ISEA Releases New Glove Standard on Impact Performance
While standards for industrial gloves that protect hands from cuts, punctures, abrasions, and chemical exposure have long existed, ANSI/ISEA 138 is the first standard to address the risk to hands from impact injuries in North America.
The International Safety Equipment Association (ISEA) has released a new standard to improve on the impact performance of industrial gloves. The new standard—ANSI/ISEA 138-2019, American National Standard for Performance and Classification for Impact Resistant Hand Protection—builds upon ANSI/ISEA 105-2016, American National Standard for Hand Protection Classification.
ANSI/ISEA 138 will define an agreed test method, include three defined performance levels, specify a pictogram mark for each of the levels to identify compliant gloves, and require products be tested in a lab with a certificate of accreditation meeting the requirements of ISO/IEC 17025:2017, General requirements for the competence of testing and calibration laboratories.
While standards for industrial gloves that protect hands from cuts, punctures, abrasions, and chemical exposure have long existed, ANSI/ISEA 138 is the first standard to address the risk to hands from impact injuries in North America. Impact-resistant gloves are commonly used in the automotive, heavy equipment and construction operation, oil/gas, cargo handling, and towing/transportation industries.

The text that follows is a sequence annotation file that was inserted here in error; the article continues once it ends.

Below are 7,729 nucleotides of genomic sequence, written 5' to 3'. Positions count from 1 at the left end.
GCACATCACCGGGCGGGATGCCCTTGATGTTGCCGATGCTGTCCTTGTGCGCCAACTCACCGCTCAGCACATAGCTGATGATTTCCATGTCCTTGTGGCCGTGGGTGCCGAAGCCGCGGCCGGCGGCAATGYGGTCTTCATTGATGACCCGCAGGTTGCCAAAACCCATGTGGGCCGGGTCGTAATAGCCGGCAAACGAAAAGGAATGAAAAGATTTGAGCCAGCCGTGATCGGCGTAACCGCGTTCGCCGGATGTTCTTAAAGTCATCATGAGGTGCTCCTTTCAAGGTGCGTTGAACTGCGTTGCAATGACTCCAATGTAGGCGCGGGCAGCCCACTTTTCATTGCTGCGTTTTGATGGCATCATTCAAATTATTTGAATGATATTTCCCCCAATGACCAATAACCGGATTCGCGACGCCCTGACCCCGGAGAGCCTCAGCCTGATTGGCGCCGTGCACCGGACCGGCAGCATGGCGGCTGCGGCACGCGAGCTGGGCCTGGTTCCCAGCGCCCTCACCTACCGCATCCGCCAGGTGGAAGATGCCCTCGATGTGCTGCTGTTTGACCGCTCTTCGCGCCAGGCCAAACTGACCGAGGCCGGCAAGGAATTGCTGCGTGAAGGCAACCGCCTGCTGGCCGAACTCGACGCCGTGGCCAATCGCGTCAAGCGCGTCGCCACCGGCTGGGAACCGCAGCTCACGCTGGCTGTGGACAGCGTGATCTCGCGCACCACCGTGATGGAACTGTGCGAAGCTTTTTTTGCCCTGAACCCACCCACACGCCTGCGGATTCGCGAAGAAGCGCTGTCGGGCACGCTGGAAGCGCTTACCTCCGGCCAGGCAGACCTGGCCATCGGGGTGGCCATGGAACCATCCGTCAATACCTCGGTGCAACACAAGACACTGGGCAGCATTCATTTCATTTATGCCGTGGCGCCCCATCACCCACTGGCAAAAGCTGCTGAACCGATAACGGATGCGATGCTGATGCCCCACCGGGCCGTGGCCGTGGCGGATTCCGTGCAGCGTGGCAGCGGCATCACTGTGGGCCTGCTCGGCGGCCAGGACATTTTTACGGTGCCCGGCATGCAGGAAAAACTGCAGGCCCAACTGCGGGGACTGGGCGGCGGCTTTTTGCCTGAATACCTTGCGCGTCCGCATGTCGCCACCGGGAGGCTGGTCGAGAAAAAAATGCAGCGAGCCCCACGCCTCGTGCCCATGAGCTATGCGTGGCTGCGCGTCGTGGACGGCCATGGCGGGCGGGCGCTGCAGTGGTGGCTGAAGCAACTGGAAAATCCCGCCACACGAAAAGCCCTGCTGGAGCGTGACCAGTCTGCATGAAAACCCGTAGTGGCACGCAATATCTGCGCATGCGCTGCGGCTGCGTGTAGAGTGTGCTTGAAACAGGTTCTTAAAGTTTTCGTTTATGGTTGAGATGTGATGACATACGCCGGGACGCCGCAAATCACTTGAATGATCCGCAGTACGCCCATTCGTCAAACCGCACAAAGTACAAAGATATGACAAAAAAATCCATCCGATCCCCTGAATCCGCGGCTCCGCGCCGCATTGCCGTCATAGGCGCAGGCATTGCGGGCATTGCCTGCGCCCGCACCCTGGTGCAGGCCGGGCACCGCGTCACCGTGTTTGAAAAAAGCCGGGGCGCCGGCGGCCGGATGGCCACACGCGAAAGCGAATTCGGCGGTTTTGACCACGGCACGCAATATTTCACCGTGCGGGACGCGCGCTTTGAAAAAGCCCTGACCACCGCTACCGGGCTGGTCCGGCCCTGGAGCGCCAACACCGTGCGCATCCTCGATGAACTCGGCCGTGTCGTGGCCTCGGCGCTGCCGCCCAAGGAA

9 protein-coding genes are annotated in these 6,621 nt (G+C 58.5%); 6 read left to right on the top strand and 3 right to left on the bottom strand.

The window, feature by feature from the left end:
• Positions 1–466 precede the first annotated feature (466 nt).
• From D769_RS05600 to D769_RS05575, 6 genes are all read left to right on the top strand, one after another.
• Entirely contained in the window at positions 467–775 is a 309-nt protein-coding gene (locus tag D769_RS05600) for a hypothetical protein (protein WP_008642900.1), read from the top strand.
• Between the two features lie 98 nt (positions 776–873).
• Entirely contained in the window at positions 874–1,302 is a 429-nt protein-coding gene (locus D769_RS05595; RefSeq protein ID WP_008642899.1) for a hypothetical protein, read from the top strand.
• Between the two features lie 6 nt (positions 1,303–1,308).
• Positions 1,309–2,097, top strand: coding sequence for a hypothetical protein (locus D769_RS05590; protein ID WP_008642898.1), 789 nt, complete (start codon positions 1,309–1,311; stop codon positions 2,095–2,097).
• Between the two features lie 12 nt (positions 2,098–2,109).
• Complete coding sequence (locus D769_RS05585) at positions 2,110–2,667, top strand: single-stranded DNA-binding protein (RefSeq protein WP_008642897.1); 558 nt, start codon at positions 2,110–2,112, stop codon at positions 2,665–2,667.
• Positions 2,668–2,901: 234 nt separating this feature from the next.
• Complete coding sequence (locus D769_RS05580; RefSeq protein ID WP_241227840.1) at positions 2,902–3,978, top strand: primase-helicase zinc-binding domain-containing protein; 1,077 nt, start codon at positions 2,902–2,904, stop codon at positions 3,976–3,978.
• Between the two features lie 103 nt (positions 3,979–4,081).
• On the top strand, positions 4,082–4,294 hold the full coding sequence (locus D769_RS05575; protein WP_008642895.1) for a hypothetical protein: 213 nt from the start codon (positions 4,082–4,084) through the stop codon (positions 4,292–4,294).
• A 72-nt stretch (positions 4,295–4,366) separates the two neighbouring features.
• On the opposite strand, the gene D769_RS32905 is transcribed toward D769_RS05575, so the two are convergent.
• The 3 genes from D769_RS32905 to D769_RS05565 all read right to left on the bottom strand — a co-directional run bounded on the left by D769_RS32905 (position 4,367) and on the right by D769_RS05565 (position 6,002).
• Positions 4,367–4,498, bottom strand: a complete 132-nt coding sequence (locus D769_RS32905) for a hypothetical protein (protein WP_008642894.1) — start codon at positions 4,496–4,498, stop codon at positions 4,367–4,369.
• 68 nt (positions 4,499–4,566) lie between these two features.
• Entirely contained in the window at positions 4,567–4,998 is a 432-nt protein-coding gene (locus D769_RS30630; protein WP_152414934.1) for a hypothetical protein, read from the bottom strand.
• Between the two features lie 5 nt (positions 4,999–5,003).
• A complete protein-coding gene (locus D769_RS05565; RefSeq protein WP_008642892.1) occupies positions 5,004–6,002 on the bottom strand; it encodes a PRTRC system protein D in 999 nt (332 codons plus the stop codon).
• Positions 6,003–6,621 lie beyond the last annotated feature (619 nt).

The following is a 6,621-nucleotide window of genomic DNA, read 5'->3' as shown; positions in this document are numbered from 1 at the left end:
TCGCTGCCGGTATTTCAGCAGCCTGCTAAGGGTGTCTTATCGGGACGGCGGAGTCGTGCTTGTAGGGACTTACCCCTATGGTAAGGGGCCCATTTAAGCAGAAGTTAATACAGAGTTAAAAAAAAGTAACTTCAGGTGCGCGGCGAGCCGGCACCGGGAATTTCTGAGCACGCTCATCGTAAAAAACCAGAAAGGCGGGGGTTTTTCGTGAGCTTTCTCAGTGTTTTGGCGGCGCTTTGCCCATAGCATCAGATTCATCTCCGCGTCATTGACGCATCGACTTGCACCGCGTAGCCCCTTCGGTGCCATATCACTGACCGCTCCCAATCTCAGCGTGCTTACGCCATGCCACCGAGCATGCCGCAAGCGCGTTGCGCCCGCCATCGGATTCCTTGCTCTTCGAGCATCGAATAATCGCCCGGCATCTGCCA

"ANSI/ISEA 138 provides much-needed guidance to employers in the proper selection and use of gloves to reduce hand injuries," said Jill Clements, Aramids Account Manager, Cut & Thermal Protection, Safety & Construction at DowDuPont Specialty Products Division and chair of the ISEA Hand Protection Group. “While ISEA members have been leaders in developing products to reduce hand injuries, and continue to create products to protect workers' hands from impacts, cuts and abrasions, we needed a standardized method for the industry to evaluate a baseline level of protection for back-of-the-hand exposures."
According to the U.S. Bureau of Labor Statistics, of the 286,150 nonfatal occupational injuries to upper extremities in 2017 involving days away from work in private industry, 121,860 involved hands. According to OSHA, 70.9 percent of hand and arm injuries could have been prevented with the use of personal protective equipment, particularly safety gloves.
"ISEA members recognize that the decision-making process can be challenging, given the numerous glove designs currently available," said Chris Meadows, Technical Sales Manager of D3O and chair of ISEA's impact-glove working group. "We believe the standard will enable safety professionals to make better-informed decisions about glove selection, ultimately reducing the number of injuries to a worker's important asset—the hand."